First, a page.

Parenting: Kids and Animal Bites

Once upon a time, David Murphy's daughter was sent to the hospital by a cat.

David Murphy says pets are great, until they bite!
November 2, 2011 1:07:35 PM PDT
There I was, David Murphy, home repair guy extraordinaire, hanging shelves in my daughter's bedroom when, unbeknownst to me, my daughter walks into the room holding our occasionally freakish cat Midnight in her arms.

All it took was one loud rap of the hammer and the fur was flying. More significantly, the teeth were gnashing. Scared and desperate to flee, Midnight punctured my daughter's arm with all four fangs to gain her release and while little if any blood was drawn, it was obvious that some damage had been done.

Within hours, my daughter's arm started turning bright pink around the site of the cat bite and then ribbons of red began extending along the arm's length, tracing a path along its veins and past the elbow.

Our local doctor quickly ordered us to Children's Hospital of Philadelphia in University City (funny, we thought, since my daughter was just shy of eighteen-years-old and very nearly too old for treatment there). It was good move, because as it turns out, hospitals that treat kids treat lots of animal bites and the staff is knowledgeable and quick to act in these cases.

According to numerous hospital websites, animals bite children regularly in the United States, no surprise given how many of us welcome pets into our homes. C. H. O. P. sees between 150 and 175 of these patients annually, or one every other day or so. Bites from cats and dogs are the most common, but rodents and even bats sometimes make the list.

Physicians say cats take the prize for most commonly causing infection. Doctor Rakesh Mistry, who's worked in the Children's Hospital Emergency Room for seven years, describes the difference this way: "Dogs have longer, rounded teeth. They tend to do more tearing and laceration, whereas cats have very sharp, long, thin teeth that tend to puncture the skin."

Dr. Mistry says the bacteria in the animal's mouth, when inserted deep beneath the skin by those sharp teeth, has a much easier time staying there and causing problems. But dogs don't get a pass. Those larger jaws are more likely to fracture bones than smaller animals. And by the way, the most common urban rabies threat: bats.

With any animal bite, however, bacterial infection is possible and it's important to seek treatment if any of the following signs are detected: red streaking near the bite, a yellow, foul-smelling discharge from the wound, or if your kid starts running a temperature.

Children's Hospital of Philadelphia has a nice online page that describes what to do when your child is bitten. It's important to act fast with a thorough cleaning and then to be on the look-out for any those tell-tale signs of infection I've listed above, in case medical treatment is needed. Dr. Mistry actually advises that a trip to your local doctor is a good idea no matter what, since he or she is probably in a better position to judge the severity of the wound.

Again, sometimes bites are treatable with nothing more than a wash. If there's a small infection, oral antibiotics can often take care of things nicely. In this case, your child visits the doctor's office, gets a prescription and then immediately starts on the antibiotic regimen. He or she must keep taking these meds religiously, however, in strict accordance with the directions on the label. Missing a dose can undo the whole process.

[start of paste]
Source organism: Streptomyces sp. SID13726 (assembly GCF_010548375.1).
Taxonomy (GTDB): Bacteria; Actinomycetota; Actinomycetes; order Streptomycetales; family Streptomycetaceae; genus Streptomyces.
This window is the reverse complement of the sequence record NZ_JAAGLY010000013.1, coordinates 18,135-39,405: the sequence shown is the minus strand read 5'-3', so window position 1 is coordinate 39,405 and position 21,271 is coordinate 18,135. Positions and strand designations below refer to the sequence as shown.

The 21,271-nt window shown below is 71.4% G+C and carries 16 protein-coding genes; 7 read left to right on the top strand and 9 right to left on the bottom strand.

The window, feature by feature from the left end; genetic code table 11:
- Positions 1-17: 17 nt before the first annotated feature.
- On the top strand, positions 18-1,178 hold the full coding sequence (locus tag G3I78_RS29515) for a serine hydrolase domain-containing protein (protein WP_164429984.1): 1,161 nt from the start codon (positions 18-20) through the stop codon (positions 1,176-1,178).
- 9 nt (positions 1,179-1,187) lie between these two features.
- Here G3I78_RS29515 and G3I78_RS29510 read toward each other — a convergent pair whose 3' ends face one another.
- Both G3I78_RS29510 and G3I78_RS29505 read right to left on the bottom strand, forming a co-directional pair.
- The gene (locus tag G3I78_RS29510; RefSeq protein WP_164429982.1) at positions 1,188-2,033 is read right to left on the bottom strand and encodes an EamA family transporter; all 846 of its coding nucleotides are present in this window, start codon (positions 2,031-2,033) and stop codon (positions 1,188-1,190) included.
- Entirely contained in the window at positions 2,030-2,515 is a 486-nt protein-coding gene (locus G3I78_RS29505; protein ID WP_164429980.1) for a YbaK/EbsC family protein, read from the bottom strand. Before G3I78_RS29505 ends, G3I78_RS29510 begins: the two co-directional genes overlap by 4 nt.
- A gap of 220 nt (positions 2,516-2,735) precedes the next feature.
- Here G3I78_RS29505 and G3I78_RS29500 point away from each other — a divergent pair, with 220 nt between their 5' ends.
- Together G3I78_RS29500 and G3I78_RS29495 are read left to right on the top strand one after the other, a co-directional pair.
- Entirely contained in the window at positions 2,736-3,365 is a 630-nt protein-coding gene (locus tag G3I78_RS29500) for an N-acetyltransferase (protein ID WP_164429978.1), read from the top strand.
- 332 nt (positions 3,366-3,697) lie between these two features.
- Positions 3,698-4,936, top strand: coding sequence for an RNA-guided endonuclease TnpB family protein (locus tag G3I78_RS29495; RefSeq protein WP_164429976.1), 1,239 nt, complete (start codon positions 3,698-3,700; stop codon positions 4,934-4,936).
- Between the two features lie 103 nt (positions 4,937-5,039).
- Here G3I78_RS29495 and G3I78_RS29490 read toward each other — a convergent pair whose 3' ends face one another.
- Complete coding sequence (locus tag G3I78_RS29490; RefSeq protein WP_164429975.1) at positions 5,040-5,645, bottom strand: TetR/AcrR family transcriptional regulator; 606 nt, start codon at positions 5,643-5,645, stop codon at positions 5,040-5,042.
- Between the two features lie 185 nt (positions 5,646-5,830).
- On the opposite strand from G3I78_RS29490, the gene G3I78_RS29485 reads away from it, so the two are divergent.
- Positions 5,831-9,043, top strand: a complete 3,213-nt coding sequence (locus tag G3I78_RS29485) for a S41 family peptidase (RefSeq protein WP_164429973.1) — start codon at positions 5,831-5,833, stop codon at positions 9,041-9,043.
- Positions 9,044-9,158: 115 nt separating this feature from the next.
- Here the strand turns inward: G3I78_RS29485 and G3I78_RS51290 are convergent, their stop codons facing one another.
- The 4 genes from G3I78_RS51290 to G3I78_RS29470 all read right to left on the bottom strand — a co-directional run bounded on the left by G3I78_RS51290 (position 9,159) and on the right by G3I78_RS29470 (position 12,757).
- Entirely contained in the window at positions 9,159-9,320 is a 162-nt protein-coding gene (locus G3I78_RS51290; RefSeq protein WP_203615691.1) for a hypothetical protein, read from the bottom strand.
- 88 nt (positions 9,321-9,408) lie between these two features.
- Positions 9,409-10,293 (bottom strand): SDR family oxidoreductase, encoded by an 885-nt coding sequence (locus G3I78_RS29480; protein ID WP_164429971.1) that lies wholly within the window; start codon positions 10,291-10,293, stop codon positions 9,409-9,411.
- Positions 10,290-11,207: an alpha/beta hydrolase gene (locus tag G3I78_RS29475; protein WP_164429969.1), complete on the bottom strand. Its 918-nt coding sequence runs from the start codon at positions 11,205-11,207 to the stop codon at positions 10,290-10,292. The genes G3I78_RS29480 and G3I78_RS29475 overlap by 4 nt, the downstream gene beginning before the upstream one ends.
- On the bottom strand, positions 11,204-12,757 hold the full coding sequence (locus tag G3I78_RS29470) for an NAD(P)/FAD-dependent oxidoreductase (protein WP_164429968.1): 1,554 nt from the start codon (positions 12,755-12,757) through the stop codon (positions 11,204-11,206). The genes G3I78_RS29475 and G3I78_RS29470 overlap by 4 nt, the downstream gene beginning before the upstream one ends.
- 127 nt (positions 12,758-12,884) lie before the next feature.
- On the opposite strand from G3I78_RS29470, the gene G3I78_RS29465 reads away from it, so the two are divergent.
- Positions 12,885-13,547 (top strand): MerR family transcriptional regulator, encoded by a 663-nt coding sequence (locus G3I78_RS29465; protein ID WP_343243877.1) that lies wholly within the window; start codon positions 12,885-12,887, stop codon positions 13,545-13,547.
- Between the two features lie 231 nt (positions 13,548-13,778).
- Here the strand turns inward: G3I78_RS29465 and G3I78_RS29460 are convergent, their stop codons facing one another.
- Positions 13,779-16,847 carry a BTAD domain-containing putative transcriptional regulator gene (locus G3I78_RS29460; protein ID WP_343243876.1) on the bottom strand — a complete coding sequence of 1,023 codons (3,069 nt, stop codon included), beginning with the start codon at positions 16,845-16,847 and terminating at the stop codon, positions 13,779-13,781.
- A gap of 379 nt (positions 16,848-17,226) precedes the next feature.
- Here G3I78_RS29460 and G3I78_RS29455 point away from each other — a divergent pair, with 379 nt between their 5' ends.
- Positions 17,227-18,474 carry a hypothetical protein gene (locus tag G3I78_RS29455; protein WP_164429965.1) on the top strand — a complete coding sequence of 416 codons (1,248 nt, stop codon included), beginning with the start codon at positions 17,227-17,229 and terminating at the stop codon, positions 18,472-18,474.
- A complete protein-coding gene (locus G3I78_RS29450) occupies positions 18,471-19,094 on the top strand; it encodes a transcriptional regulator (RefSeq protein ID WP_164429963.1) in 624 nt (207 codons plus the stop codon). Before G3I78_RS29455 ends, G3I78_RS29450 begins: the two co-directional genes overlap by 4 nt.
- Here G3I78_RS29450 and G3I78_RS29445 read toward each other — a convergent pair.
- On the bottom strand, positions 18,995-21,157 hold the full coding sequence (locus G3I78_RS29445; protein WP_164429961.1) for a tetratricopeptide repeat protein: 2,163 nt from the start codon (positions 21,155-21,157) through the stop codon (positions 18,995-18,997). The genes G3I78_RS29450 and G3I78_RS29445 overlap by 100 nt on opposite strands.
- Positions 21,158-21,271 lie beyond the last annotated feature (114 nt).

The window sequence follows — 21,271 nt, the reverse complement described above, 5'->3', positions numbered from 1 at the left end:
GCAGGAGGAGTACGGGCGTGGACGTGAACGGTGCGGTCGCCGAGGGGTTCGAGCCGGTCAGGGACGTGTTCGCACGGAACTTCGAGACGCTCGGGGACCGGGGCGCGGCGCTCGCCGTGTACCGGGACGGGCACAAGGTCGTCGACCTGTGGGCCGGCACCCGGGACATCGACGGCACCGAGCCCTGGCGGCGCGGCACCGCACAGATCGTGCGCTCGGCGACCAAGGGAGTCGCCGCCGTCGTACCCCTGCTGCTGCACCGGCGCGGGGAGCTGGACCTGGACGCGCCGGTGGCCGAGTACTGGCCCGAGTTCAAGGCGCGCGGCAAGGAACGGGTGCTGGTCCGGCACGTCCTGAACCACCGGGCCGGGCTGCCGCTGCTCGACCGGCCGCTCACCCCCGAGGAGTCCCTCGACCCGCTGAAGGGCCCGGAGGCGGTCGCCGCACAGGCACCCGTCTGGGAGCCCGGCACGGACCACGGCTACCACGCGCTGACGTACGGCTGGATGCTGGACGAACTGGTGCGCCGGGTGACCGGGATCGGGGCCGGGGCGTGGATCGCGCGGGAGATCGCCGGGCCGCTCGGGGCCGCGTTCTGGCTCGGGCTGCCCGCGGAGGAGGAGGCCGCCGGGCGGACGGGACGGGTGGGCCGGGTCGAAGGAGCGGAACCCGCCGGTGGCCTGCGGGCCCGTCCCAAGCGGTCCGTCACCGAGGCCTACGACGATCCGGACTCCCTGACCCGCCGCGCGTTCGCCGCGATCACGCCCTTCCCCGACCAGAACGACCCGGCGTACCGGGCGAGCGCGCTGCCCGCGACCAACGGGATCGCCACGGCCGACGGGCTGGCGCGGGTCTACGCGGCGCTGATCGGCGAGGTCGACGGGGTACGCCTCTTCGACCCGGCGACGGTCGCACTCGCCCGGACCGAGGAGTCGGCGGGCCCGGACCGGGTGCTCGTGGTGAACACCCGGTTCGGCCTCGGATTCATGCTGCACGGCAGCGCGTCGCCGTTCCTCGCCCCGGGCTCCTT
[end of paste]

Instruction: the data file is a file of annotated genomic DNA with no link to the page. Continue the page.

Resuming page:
But if those symptoms I mentioned appear (the red streaking, etc.), the chances are your child will have to be admitted overnight to a hospital where the antibiotic can be introduced more forcefully through an intravenous line. This may seem rash, but it's necessary in some instances and not all that uncommon.

In my daughter's case, we only waited a few hours before seeking medical attention, but it was pretty obvious once we did that it was the right move. We were quickly sent packing to the hospital ER and my daughter was just as quickly admitted and hooked up to the IV. In fact, two days and two nights passed before she was well enough to be discharged. By the way, a possible penalty for not getting a serious bite properly treated is unnecessary scarring and disfigurement.

Of course, the best away to avoid an adventure like this is to avoid getting bit in the first place. With this in mind, I'll direct you to another couple of links.

Children's Hospital has a page with some basic animal bite prevention tips for parents and kids. If you want an even more extensive review, you can also check-out another great site run by the Better Health Channel that includes similar tips but also covers numerous, additional animal encounters, not just with the more common cats and dogs, but with birds and snakes, too!

I can give some personal council on birds, since I've been bitten a few times by my daughter's pet Nanday Conure which, I can assure you, is not pleasant. I'll have more on that in another upcoming blog.

Oh yeah, and one more thing: as troublesome as animal bites are, bites from humans are even more prone to infection. So, um, tell your kids not to bite each other!

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